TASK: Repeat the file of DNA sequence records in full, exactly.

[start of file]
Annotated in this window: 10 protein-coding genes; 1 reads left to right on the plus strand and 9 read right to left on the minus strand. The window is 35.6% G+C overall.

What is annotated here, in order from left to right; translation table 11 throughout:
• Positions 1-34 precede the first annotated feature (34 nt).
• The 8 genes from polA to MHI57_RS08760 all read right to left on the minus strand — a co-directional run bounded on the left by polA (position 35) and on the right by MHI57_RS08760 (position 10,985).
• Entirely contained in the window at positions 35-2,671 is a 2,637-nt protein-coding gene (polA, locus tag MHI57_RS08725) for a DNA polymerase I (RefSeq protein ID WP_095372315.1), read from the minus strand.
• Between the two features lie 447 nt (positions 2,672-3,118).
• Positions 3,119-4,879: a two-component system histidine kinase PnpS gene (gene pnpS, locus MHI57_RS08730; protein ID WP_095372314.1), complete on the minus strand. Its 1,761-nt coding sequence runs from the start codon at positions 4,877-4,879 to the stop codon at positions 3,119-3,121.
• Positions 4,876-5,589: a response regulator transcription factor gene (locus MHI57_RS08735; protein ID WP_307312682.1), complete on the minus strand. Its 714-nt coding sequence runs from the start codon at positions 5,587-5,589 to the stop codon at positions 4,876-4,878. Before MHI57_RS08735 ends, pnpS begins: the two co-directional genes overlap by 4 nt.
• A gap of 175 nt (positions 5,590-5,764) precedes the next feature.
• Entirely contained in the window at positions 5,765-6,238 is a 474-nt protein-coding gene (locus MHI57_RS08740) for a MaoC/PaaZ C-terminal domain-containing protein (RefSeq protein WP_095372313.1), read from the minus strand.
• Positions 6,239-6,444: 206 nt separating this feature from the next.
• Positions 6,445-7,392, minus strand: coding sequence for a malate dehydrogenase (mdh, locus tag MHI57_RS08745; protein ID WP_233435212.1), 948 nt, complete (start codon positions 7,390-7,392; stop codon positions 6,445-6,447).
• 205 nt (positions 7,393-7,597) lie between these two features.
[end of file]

Annotated in this window: 10 protein-coding genes; 1 reads left to right on the plus strand and 9 read right to left on the minus strand. The window is 35.6% G+C overall.

What is annotated here, in order from left to right; translation table 11 throughout:
• Positions 1-34 precede the first annotated feature (34 nt).
• The 8 genes from polA to MHI57_RS08760 all read right to left on the minus strand — a co-directional run bounded on the left by polA (position 35) and on the right by MHI57_RS08760 (position 10,985).
• Entirely contained in the window at positions 35-2,671 is a 2,637-nt protein-coding gene (polA, locus tag MHI57_RS08725) for a DNA polymerase I (RefSeq protein ID WP_095372315.1), read from the minus strand.
• Between the two features lie 447 nt (positions 2,672-3,118).
• Positions 3,119-4,879: a two-component system histidine kinase PnpS gene (gene pnpS, locus MHI57_RS08730; protein ID WP_095372314.1), complete on the minus strand. Its 1,761-nt coding sequence runs from the start codon at positions 4,877-4,879 to the stop codon at positions 3,119-3,121.
• Positions 4,876-5,589: a response regulator transcription factor gene (locus MHI57_RS08735; protein ID WP_307312682.1), complete on the minus strand. Its 714-nt coding sequence runs from the start codon at positions 5,587-5,589 to the stop codon at positions 4,876-4,878. Before MHI57_RS08735 ends, pnpS begins: the two co-directional genes overlap by 4 nt.
• A gap of 175 nt (positions 5,590-5,764) precedes the next feature.
• Entirely contained in the window at positions 5,765-6,238 is a 474-nt protein-coding gene (locus MHI57_RS08740) for a MaoC/PaaZ C-terminal domain-containing protein (RefSeq protein WP_095372313.1), read from the minus strand.
• Positions 6,239-6,444: 206 nt separating this feature from the next.
• Positions 6,445-7,392, minus strand: coding sequence for a malate dehydrogenase (mdh, locus tag MHI57_RS08745; protein ID WP_233435212.1), 948 nt, complete (start codon positions 7,390-7,392; stop codon positions 6,445-6,447).
• 205 nt (positions 7,393-7,597) lie between these two features.